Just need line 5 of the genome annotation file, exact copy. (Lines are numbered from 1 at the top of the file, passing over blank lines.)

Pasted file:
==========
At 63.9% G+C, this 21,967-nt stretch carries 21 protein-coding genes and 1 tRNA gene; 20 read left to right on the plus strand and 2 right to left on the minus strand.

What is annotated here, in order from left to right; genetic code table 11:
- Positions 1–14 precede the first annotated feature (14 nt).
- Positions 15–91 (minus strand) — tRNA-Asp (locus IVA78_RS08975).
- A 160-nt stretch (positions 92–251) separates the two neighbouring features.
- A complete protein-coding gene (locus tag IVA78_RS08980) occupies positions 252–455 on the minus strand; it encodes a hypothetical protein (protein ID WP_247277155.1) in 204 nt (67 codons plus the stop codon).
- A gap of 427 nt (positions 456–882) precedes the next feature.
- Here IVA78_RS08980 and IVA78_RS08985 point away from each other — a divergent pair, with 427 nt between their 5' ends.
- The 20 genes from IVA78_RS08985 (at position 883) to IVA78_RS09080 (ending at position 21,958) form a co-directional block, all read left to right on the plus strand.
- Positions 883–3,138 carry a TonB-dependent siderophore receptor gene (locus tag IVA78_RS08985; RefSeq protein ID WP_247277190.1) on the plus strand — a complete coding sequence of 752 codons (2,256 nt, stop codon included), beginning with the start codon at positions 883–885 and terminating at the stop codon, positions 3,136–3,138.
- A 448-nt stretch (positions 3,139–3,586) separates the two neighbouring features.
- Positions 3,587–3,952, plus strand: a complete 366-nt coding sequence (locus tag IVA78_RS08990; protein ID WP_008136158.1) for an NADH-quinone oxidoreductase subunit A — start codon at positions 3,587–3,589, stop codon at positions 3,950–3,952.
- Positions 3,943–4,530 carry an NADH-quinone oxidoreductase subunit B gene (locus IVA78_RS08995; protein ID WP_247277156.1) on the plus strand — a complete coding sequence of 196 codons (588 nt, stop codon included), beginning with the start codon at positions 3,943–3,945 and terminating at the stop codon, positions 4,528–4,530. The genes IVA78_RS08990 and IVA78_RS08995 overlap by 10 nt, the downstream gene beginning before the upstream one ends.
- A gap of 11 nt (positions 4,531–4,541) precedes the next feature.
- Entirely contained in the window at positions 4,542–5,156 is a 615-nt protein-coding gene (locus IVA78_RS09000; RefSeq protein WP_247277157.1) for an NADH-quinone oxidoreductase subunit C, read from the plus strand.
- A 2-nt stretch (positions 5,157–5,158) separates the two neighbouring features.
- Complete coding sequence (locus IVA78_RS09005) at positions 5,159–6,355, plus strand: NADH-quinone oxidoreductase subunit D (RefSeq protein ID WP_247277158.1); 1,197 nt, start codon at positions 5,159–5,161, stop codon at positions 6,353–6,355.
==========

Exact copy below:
- A 160-nt stretch (positions 92–251) separates the two neighbouring features.